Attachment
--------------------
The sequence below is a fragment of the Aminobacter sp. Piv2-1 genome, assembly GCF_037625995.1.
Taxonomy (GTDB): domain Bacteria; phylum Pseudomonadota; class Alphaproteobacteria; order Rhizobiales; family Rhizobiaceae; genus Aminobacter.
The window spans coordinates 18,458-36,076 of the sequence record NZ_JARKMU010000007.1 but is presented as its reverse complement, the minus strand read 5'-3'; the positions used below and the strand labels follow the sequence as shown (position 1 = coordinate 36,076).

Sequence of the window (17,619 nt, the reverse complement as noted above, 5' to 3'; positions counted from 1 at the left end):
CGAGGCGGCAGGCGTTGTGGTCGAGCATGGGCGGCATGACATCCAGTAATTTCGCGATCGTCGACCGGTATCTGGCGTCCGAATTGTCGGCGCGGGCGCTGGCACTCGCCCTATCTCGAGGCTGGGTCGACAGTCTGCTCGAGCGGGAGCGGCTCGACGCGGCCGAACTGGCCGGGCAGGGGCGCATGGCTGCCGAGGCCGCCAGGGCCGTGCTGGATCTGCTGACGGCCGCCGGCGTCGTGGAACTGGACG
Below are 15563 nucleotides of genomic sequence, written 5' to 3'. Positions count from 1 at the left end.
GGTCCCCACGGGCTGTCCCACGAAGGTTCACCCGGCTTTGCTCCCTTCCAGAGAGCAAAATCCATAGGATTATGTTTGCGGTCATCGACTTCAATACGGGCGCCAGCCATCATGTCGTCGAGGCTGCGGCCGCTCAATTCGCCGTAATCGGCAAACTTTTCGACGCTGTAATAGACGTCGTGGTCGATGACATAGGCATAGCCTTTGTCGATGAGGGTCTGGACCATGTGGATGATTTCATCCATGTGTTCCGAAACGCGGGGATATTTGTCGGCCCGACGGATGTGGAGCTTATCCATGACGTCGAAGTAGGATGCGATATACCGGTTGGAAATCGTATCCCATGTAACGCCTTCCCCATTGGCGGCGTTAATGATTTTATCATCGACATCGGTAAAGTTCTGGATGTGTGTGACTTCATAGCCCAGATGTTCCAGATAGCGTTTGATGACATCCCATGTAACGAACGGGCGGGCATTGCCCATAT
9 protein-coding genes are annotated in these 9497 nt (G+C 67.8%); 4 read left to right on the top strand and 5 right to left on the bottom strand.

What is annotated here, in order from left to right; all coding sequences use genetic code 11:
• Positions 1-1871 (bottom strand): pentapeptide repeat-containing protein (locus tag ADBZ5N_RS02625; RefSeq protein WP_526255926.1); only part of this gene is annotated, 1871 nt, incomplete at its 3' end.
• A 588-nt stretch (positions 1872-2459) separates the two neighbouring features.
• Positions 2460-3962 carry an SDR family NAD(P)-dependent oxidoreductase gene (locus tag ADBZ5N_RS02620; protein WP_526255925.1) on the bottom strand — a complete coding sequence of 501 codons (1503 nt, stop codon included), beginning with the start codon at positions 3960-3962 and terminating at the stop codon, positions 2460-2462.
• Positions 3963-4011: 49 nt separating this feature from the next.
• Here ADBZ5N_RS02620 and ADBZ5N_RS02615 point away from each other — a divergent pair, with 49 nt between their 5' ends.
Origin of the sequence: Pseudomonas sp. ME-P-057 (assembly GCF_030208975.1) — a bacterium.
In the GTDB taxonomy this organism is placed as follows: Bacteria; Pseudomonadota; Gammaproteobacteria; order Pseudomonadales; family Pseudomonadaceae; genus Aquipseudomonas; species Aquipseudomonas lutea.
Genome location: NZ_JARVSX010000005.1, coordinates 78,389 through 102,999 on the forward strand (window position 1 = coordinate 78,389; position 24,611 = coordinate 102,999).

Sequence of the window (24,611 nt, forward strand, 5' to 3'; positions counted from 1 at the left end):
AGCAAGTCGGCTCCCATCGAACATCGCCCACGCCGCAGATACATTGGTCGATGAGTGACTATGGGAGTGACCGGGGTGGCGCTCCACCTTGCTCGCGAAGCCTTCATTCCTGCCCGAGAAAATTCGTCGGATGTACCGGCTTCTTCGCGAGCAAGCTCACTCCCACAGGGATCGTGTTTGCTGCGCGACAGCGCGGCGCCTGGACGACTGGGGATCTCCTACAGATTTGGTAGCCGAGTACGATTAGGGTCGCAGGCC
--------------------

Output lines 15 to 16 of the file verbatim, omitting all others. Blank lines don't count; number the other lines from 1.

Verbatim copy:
Origin of the sequence: Pseudomonas sp. ME-P-057 (assembly GCF_030208975.1) — a bacterium.
In the GTDB taxonomy this organism is placed as follows: Bacteria; Pseudomonadota; Gammaproteobacteria; order Pseudomonadales; family Pseudomonadaceae; genus Aquipseudomonas; species Aquipseudomonas lutea.